Precedent-Setting Rescuer Accused of Animal Cruelty


Jan Van Dusen enjoys some snuggle time with some of her cats. Photo by Michael Mullady for the <em>San Francisco Chronicle</em>” class=”size-medium wp-image-4138″ title=”van dusen and cats” src=”×200.jpg” alt=”Jan Van Dusen and about 10 cats” width=”300″ height=”200″ /></p><p>Last year, Oakland, Calif., attorney Jan Van Dusen <a href=won a battle against the Internal Revenue Service that could benefit animal rescuers across the country. After a long debate, a U.S. Tax Court judge found that thousands of dollars in income tax deductions she claimed for her cat care expenses were, in fact, legitimately deductible as a donation to an IRS-approved charity.

But it’s recently come to light that Van Dusen may actually be a hoarder.

Nearly 100 cats were seized from her home on Oct. 27, most of whom, Oakland Animal Services alleges, were emaciated and suffering from parasite infestations, diarrhea, and other illnesses. Sixteen of the cats had to be put down because of severe health problems, but 77 others are now up for adoption.

Now Van Dusen is facing a felony animal cruelty charge, which could get her three years in jail and a $20,000 fine. Naturally, she pleaded not guilty. She’ll be going to court next week.

Cat Town, a local nonprofit, is helping Oakland Animal Services find homes for Van Dusen’s cats. From their point of view, it looks less like a case of hoarding than a case of a rescuer who simply became overwhelmed.

I’ve got mixed feelings about this case. Frankly, I’m more inclined to believe that Van Dusen is an overwhelmed rescuer, not a hoarder. But there’s a fine line between these two categories. Did she cross it? I don’t know: I haven’t seen all the cats, so I can’t determine whether (from my point of view as a cat-loving layperson) the cats were well cared-for.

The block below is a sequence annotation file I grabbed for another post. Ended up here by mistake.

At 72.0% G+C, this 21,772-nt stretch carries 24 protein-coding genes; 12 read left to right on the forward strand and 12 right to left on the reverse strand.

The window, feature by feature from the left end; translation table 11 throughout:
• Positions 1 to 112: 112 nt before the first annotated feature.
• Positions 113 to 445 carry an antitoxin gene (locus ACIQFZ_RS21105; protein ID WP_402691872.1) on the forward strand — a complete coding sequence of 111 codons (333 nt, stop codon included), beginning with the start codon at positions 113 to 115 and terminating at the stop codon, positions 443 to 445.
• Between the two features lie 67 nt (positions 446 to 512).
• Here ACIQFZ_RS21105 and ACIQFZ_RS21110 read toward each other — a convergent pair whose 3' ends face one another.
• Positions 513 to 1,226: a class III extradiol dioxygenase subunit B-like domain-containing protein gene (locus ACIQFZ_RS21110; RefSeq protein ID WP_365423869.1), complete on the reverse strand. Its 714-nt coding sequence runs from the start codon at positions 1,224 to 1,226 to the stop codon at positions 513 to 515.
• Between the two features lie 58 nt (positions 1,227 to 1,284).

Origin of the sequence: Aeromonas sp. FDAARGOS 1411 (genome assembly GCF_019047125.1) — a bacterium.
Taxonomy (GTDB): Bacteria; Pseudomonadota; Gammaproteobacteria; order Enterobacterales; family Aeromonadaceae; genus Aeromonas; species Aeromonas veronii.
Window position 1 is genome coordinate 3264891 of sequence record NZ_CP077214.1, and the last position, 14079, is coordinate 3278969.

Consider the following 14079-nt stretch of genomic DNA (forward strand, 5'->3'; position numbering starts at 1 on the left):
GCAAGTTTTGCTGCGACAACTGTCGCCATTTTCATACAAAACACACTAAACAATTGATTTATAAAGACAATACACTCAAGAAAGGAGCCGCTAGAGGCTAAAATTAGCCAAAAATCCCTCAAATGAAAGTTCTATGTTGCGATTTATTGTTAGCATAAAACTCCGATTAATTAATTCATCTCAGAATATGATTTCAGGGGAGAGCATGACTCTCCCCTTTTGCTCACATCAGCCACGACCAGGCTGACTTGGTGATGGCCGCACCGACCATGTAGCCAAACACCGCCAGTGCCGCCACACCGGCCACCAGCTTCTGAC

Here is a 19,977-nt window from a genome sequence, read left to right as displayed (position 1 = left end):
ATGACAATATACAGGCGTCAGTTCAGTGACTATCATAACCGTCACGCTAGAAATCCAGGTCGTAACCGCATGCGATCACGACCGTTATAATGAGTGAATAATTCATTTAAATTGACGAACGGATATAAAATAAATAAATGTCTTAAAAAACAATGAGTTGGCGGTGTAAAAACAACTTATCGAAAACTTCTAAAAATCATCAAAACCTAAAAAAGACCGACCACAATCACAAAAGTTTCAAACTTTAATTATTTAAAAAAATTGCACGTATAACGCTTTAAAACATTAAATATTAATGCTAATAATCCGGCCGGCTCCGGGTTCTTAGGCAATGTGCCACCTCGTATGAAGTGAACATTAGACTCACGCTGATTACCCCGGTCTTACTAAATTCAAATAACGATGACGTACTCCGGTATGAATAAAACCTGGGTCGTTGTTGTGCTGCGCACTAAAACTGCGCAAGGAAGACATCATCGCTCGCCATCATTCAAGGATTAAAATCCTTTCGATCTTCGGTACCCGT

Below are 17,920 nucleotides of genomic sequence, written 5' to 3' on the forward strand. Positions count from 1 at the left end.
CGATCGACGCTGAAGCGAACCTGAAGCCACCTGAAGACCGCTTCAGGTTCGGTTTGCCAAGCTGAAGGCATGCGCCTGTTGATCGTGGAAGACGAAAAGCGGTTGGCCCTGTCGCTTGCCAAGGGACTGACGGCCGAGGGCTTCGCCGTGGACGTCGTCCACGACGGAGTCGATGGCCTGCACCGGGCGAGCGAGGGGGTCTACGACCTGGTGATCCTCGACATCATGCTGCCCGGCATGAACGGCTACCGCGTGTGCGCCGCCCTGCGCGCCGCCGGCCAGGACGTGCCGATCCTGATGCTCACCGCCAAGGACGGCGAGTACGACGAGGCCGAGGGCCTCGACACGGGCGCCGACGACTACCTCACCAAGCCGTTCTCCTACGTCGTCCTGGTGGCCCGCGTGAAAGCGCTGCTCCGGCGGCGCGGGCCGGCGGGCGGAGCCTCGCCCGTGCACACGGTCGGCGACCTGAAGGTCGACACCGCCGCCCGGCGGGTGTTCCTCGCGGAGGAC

On the other hand, some of the things Van Dusen said in her defense sound a lot like the rationale of a hoarder. She said the shelter has no right to find new homes for the cats because 10 of them are actually her personal pets, and others were either in the process of being adopted or feral cats that she intended to care for.

“Things were mostly under control,” she said. “They killed some of my favorites, which they had no right to do.”

But were they? Was she blind to legitimate suffering of the cats in her care, as most hoarders are? Or is she telling the truth?

This cat was missing an eye when he came from Van Dusen's home. Photo by Sarah Rice for the <em>San Francisco Chronicle</em>” class=”size-medium wp-image-4140″ title=”cat with missing eye” src=”×200.jpg” alt=”An Oakland Animal Services volunteer holds a cat that’s missing an eye.” width=”300″ height=”200″ /></p><p>This photo of a cat that came to the animal shelter missing an eye is really not conclusive. It could have lost an eye before Van Dusen took it in, or could have lost it in an accident — and there’s no way for me to know, from the account in the news article, whether Van Dusen sought veterinary treatment for this cat or not.</p><p>I guess we’ll find out as more details of this case come to light. Meanwhile, go read <a href=the San Francisco Chronicle article about the case (don’t worry; there aren’t any graphic photos) and tell me what you think. Is she sick, or is her only crime being too big-hearted to say no to a cat in need?

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